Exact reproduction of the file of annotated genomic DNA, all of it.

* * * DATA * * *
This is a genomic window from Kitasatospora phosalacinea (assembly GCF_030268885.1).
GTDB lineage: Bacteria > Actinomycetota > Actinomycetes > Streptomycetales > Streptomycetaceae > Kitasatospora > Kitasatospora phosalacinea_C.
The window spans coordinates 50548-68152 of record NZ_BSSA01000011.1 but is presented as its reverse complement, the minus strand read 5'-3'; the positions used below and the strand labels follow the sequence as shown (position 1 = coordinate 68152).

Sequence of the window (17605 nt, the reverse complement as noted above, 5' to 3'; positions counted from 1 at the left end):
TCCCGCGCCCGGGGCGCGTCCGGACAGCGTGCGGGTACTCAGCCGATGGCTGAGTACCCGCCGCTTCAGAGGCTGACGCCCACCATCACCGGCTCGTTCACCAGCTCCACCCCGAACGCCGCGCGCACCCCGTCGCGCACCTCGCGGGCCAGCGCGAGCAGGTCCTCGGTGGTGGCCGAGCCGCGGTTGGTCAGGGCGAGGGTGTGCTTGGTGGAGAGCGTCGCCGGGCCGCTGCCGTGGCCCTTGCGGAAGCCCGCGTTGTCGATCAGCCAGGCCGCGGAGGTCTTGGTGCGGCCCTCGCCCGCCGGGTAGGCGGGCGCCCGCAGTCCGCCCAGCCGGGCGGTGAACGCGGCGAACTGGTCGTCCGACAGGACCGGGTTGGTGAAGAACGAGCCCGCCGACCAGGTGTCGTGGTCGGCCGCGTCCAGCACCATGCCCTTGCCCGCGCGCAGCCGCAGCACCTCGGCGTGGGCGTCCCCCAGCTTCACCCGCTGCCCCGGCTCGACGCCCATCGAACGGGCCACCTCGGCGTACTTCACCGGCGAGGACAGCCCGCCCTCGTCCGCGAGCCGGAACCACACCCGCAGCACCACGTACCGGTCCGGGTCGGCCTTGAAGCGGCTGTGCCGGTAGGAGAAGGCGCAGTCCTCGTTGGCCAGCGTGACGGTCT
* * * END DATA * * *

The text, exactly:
This is a genomic window from Kitasatospora phosalacinea (assembly GCF_030268885.1).
GTDB lineage: Bacteria > Actinomycetota > Actinomycetes > Streptomycetales > Streptomycetaceae > Kitasatospora > Kitasatospora phosalacinea_C.
The window spans coordinates 50548-68152 of record NZ_BSSA01000011.1 but is presented as its reverse complement, the minus strand read 5'-3'; the positions used below and the strand labels follow the sequence as shown (position 1 = coordinate 68152).

Sequence of the window (17605 nt, the reverse complement as noted above, 5' to 3'; positions counted from 1 at the left end):
TCCCGCGCCCGGGGCGCGTCCGGACAGCGTGCGGGTACTCAGCCGATGGCTGAGTACCCGCCGCTTCAGAGGCTGACGCCCACCATCACCGGCTCGTTCACCAGCTCCACCCCGAACGCCGCGCGCACCCCGTCGCGCACCTCGCGGGCCAGCGCGAGCAGGTCCTCGGTGGTGGCCGAGCCGCGGTTGGTCAGGGCGAGGGTGTGCTTGGTGGAGAGCGTCGCCGGGCCGCTGCCGTGGCCCTTGCGGAAGCCCGCGTTGTCGATCAGCCAGGCCGCGGAGGTCTTGGTGCGGCCCTCGCCCGCCGGGTAGGCGGGCGCCCGCAGTCCGCCCAGCCGGGCGGTGAACGCGGCGAACTGGTCGTCCGACAGGACCGGGTTGGTGAAGAACGAGCCCGCCGACCAGGTGTCGTGGTCGGCCGCGTCCAGCACCATGCCCTTGCCCGCGCGCAGCCGCAGCACCTCGGCGTGGGCGTCCCCCAGCTTCACCCGCTGCCCCGGCTCGACGCCCATCGAACGGGCCACCTCGGCGTACTTCACCGGCGAGGACAGCCCGCCCTCGTCCGCGAGCCGGAACCACACCCGCAGCACCACGTACCGGTCCGGGTCGGCCTTGAAGCGGCTGTGCCGGTAGGAGAAGGCGCAGTCCTCGTTGGCCAGCGTGACGGTCT